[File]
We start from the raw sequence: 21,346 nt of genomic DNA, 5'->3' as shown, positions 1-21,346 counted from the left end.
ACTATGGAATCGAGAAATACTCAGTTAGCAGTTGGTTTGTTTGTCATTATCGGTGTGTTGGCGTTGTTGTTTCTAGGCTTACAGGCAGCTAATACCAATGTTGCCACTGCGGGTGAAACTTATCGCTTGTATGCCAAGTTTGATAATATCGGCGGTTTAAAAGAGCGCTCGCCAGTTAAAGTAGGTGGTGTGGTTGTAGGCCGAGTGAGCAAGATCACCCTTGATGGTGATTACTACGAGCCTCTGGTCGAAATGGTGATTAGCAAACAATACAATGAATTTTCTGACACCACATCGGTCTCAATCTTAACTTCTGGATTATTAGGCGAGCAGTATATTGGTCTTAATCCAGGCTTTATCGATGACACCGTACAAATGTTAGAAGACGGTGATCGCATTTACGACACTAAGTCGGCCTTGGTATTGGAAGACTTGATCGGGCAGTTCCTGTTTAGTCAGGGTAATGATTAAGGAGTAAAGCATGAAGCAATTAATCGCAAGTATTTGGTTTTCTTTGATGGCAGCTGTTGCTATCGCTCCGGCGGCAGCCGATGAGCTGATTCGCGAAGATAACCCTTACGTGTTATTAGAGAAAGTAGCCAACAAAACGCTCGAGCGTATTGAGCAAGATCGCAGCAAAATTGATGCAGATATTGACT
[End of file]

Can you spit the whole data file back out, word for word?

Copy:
We start from the raw sequence: 21,346 nt of genomic DNA, 5'->3' as shown, positions 1-21,346 counted from the left end.
ACTATGGAATCGAGAAATACTCAGTTAGCAGTTGGTTTGTTTGTCATTATCGGTGTGTTGGCGTTGTTGTTTCTAGGCTTACAGGCAGCTAATACCAATGTTGCCACTGCGGGTGAAACTTATCGCTTGTATGCCAAGTTTGATAATATCGGCGGTTTAAAAGAGCGCTCGCCAGTTAAAGTAGGTGGTGTGGTTGTAGGCCGAGTGAGCAAGATCACCCTTGATGGTGATTACTACGAGCCTCTGGTCGAAATGGTGATTAGCAAACAATACAATGAATTTTCTGACACCACATCGGTCTCAATCTTAACTTCTGGATTATTAGGCGAGCAGTATATTGGTCTTAATCCAGGCTTTATCGATGACACCGTACAAATGTTAGAAGACGGTGATCGCATTTACGACACTAAGTCGGCCTTGGTATTGGAAGACTTGATCGGGCAGTTCCTGTTTAGTCAGGGTAATGATTAAGGAGTAAAGCATGAAGCAATTAATCGCAAGTATTTGGTTTTCTTTGATGGCAGCTGTTGCTATCGCTCCGGCGGCAGCCGATGAGCTGATTCGCGAAGATAACCCTTACGTGTTATTAGAGAAAGTAGCCAACAAAACGCTCGAGCGTATTGAGCAAGATCGCAGCAAAATTGATGCAGATATTGACT